In reinforced concrete construction, efficient and reliable force transfer between reinforcement and concrete is required for optimal design. The transfer of forces from the reinforcement to the surrounding concrete occurs for a deformed bar (the following figure) by:
After initial slip of the bar, most of the force is transferred by bearing. Friction, however, especially between the concrete and the bar deformations (ribs) plays a significant role in force transfer.
it is possible to say that bond resistance is governed by:
as shown in the following figures, The cracks shown in Fig. (a), known as Goto (1971) cracks, can result in the formation of a conical failure surface for bars that project from concrete and are placed in tension. They otherwise play only a minor role in the anchorage and development of reinforcement. The transverse cracks shown in Fig. (b) form if the concrete cover or the spacing between bars is sufficiently small, leading to splitting cracks, as shown in Fig. (c). If the concrete cover, bar spacing, or transverse reinforcement is sufficient to prevent or delay a splitting failure, the system will fail by shearing along a surface at the top of the ribs around the bars, resulting in a “pullout” failure, as shown in Fig. (d). It is common, for both splitting and pullout failures, to observe crushed concrete in a region adjacent to the bearing surfaces of some of the deformations. If anchorage to the concrete is adequate, the stress in the reinforcement may become high enough to yield and even strain harden the bar. Tests have demonstrated that bond failures can occur at bar stresses up to the tensile strength of the steel.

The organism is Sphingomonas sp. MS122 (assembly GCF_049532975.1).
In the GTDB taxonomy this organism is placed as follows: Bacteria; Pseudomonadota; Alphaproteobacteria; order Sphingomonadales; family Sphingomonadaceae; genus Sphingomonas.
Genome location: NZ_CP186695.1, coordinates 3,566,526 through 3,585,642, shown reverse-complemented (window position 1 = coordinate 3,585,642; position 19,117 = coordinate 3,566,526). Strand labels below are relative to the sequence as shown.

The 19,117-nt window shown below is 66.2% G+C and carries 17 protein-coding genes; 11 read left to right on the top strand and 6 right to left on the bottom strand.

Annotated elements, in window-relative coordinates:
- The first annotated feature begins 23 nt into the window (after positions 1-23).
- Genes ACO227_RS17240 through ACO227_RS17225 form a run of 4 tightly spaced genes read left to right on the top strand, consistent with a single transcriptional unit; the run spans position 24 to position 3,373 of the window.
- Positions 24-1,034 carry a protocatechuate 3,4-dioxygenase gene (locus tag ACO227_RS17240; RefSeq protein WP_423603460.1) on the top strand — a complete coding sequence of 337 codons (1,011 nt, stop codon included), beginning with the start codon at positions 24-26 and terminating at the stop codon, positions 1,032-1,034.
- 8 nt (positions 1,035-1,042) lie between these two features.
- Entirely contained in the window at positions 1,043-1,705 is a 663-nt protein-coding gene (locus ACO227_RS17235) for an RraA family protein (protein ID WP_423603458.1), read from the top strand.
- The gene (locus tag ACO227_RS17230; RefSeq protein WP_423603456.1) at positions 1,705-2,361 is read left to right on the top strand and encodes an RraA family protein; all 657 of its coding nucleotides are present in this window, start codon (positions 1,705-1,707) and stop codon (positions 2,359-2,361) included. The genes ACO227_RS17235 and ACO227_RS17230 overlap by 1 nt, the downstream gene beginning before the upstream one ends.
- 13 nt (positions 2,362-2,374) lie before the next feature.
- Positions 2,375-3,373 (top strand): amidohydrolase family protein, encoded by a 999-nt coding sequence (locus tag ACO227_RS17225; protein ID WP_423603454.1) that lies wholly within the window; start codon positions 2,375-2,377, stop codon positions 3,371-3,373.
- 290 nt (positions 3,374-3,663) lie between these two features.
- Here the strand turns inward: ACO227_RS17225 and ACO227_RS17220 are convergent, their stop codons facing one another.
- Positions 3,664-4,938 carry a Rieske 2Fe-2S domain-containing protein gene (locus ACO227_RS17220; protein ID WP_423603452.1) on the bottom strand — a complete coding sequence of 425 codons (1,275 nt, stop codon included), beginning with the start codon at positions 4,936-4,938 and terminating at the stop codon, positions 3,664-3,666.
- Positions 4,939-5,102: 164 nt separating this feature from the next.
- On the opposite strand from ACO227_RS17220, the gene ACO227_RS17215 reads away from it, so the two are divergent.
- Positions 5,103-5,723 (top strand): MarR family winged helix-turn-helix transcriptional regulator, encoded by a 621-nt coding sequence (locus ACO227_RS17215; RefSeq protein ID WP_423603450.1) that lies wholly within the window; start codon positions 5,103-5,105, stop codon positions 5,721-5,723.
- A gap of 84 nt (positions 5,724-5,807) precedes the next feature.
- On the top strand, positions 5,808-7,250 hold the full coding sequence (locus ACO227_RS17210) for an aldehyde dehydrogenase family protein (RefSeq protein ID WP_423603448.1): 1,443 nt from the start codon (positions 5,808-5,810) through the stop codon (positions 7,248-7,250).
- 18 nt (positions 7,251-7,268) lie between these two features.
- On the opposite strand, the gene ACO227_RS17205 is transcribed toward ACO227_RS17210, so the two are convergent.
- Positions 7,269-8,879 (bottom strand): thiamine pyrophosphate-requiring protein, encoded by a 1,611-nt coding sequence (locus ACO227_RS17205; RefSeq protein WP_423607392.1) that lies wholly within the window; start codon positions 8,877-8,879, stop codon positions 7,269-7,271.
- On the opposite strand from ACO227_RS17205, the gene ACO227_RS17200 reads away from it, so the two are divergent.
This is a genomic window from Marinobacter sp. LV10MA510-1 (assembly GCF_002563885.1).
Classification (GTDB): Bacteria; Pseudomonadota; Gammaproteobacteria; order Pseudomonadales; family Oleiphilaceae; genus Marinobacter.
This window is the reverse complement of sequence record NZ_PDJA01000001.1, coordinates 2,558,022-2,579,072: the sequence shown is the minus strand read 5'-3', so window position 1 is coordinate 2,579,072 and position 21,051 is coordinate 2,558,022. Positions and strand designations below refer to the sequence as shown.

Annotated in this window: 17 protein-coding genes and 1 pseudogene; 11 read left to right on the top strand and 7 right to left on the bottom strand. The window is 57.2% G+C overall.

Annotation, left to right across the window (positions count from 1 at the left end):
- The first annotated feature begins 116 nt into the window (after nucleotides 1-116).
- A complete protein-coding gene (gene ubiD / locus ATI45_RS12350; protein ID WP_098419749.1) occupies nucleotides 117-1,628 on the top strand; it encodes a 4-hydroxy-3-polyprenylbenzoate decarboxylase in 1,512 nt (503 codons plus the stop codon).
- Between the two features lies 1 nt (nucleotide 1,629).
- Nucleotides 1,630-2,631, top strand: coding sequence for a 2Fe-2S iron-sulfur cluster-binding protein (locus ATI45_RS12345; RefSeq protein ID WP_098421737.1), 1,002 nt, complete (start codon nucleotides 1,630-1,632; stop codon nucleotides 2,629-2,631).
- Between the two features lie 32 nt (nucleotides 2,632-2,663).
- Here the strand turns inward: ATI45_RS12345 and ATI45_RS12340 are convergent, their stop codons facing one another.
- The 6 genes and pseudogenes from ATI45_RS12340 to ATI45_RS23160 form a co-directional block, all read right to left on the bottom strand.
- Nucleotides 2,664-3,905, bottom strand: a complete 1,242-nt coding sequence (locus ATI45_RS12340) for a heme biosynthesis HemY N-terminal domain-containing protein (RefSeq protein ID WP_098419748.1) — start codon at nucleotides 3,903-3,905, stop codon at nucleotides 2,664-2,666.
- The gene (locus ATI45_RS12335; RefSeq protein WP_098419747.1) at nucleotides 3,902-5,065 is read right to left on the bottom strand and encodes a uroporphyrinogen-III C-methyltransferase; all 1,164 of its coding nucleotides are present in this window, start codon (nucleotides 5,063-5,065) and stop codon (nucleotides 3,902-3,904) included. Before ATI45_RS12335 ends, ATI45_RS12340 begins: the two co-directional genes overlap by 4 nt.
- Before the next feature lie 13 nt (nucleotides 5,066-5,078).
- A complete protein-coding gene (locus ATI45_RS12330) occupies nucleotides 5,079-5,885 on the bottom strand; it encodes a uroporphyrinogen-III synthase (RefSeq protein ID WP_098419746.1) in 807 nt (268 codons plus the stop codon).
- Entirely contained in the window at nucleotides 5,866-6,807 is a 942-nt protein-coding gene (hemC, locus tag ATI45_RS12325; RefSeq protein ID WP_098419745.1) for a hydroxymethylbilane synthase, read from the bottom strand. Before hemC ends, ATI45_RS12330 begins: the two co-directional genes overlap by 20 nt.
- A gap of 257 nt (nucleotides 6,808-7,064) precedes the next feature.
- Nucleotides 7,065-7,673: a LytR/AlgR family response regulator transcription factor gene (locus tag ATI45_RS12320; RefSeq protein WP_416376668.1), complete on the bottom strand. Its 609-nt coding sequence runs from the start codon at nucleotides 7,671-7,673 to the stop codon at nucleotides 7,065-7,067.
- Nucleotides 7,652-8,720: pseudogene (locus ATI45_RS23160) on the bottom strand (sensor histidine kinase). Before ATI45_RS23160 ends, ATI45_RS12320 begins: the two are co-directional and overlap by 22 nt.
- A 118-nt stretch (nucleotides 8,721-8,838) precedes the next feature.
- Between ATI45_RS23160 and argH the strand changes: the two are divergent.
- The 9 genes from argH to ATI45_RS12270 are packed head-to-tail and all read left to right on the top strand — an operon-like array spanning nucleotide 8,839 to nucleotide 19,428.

Therefore bond, anchorage, development, and splice strength depend on the materials, spacing and geometry of the reinforcing bar and of course adequacy of the concrete cover.
The more common causes of damage to the concrete cover are as follows:
Not all damaged concrete requires immediate repair. Many factors need consideration before the decision to perform repairs can be made. Obviously, repair is required if the damage affects the safety or safe operation of the structure. Similarly, repairs should be performed if the deterioration has reached a state, or is progressing at a rate, such that future serviceability of the structure will be reduced. For more information please refer to concrete repair and structural strengthening section in this website.